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  • In contrast with the rivers of these regions those of the Coastal Plain are sluggish, and toward their mouths expand into wide estuaries.
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  • The harbours along the sounds and in the estuaries of the rivers are well protected from the storms of the ocean by the long chain of narrow islands in front, but navigation by the largest vessels is interrupted by shoals in the sounds, and especially by bars crossing the inlets between islands.
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  • Of the Physostomi, the siluroids are abundant in the estuaries and muddy waters; the habits of some of these fishes are remarkable, such as that of the males carrying the ova in their mouths till the young are hatched.
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  • The scenery of the neighbouring Orwell and Stour estuaries is pleasant.
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  • Among other rivers having a westerly direction may be mentioned the Tambre, the Ulla and the Lerez or Ler, which falls into the Atlantic by estuaries or rigs called respectively Ria de Muros y Noya, Ria de Arosa and Ria de Pontevedra.
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  • Of these St Lucia Lake and Kosi Lake are of considerable size and communicate with the sea by estuaries.
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  • Zeeland consists of the delta islands formed about the estuaries of the Maas and Scheldt with its two arms, the Honte or Western Scheldt, and the Ooster Scheldt, together with a strip of mainland called ZeelandFlanders.
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  • The custom is also common in the estuaries of the Orinoco and Amazon.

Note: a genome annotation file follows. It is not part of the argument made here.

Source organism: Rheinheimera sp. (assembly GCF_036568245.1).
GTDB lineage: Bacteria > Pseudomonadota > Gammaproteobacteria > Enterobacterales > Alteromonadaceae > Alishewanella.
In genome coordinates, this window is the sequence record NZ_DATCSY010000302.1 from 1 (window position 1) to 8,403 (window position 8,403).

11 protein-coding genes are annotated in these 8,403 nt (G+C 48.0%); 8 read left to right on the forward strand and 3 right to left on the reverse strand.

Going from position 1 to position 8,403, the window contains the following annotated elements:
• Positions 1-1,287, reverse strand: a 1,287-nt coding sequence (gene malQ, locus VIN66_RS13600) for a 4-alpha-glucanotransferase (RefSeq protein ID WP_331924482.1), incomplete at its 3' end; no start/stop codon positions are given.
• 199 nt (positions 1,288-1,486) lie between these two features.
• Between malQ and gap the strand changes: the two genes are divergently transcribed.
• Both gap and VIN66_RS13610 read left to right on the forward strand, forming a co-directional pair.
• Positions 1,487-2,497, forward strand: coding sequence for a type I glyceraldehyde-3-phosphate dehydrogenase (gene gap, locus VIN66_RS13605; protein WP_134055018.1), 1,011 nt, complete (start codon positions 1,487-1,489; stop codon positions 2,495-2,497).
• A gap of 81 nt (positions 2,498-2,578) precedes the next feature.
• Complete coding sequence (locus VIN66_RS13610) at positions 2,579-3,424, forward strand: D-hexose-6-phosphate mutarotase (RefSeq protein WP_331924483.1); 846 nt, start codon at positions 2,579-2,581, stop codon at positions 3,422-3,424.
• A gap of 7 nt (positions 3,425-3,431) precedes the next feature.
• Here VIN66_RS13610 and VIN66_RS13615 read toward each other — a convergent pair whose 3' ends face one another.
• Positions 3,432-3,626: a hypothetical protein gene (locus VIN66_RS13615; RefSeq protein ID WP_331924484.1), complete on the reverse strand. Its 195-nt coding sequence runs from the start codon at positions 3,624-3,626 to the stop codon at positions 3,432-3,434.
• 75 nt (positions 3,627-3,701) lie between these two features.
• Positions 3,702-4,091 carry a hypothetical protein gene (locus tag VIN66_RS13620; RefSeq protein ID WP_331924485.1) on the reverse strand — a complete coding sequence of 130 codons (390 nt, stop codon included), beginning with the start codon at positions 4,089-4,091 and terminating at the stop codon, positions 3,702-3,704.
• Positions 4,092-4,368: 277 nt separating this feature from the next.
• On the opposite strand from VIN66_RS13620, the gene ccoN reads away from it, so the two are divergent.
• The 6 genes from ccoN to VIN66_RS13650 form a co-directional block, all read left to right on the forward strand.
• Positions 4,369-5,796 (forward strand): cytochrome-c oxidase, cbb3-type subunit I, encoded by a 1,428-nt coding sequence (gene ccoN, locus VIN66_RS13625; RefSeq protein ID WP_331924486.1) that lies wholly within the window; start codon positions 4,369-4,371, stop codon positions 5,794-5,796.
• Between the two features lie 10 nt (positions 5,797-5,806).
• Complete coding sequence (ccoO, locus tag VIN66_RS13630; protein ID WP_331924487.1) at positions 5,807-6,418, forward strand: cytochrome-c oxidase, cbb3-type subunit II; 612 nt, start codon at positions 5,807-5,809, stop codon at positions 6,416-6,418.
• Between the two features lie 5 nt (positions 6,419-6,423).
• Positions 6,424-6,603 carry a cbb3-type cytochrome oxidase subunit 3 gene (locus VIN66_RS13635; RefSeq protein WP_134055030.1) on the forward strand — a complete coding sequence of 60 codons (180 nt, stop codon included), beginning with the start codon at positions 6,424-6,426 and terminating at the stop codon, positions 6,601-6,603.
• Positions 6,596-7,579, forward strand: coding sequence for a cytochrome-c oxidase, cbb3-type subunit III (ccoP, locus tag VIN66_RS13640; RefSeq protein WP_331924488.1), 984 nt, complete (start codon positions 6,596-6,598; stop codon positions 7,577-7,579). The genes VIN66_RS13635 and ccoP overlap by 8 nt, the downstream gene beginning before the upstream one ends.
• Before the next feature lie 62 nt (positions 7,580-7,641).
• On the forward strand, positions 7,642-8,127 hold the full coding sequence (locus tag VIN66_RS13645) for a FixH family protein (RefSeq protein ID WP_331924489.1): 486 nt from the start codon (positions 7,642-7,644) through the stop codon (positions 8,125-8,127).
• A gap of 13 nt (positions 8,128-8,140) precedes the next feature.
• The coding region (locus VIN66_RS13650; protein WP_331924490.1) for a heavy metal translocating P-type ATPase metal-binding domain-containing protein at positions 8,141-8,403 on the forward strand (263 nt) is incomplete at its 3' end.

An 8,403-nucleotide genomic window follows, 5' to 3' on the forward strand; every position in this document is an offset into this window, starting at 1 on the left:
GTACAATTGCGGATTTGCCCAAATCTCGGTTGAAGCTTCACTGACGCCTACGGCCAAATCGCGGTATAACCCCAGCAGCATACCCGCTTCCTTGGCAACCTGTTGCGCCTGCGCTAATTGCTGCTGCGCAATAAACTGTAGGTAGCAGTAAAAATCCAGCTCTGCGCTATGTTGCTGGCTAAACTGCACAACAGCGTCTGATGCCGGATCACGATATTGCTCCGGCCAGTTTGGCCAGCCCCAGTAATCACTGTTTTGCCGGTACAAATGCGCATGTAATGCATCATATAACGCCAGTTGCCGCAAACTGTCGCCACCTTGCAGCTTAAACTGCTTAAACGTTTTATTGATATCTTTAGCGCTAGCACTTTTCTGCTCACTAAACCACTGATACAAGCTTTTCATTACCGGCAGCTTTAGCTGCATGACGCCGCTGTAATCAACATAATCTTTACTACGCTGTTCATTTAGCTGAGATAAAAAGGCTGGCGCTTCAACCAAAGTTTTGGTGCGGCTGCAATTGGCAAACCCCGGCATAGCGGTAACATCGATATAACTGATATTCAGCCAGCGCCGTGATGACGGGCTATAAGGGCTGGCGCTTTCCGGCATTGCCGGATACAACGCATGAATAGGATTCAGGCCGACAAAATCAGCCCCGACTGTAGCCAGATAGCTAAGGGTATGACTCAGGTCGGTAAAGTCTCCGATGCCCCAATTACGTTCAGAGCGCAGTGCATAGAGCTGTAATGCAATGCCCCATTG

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  • The London Clay occupies the tongue of land between the estuaries of the Thames and Medway, as well as Sheppey and a district about 8 m.
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  • Shrimps, soles and flounders are taken in great numbers in the estuaries of the Thames and Medway, along the north coast and off Ramsgate.
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  • The main watershed follows a tortuous course which crosses the mountainous belt just north of New river in Virginia; south of this the rivers head in the Blue Ridge, cross the higher Unakas, receive important tributaries from the Great Valley, and traversing the Cumberland Plateau in spreading gorges, escape by way of the Cumberland and Tennessee rivers to the Ohio and Mississippi, and thus to the Gulf of Mexico; in the central section the rivers, rising in or beyond the Valley Ridges, flow through great gorges (water gaps) to the Great Valley, and by southeasterly courses across the Blue Ridge to tidal estuaries penetrating the coastal plain; in the northern section the water-parting lies on the inland side of the mountainous belt, the main lines of drainage running from north to south.
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  • Those which breed in winter or spring deposit their spawn near the coast at the mouths of estuaries, and ascend the estuaries to a considerable distance at certain times, as in the Firths of Forth and Clyde, while those which spawn in summer or autumn belong more to the open sea, e.g.
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  • Special reversible paddle steamers (called doubleenders) were designed for service in the inlets and estuaries, and sixty-six ironclads were built and employed during the four years.
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  • Meanwhile Thorfinn, with the rest of the venturers, sailed south "for a long time," till they reached a spot they called Hop, at the mouth of a river which flows from a lake into the sea (several estuaries near the southern extremity of Nova Scotia would do equally well here).
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  • Hence rivers in the Appalachians are not navigable; it is only farther down-stream, where the rivers have been converted into estuaries and bayssuch as Chesapeake and Delaware baysby a slight depression of the coastal plain belt, that they serve the purposes of navigation.
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  • The maturely dissected and recently glaciated uplands of New England are now somewhat depressed with respect to sea-level, so that the sea enters the valleys, forming bays and estuaries, while the interfiuve uplands and hills stand forth in headlands and islands.
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  • The estuaries of these rivers are rarely navigable, and along the entire littoral, a distance of 130 m., the only important harbours are at Gijon and Aviles.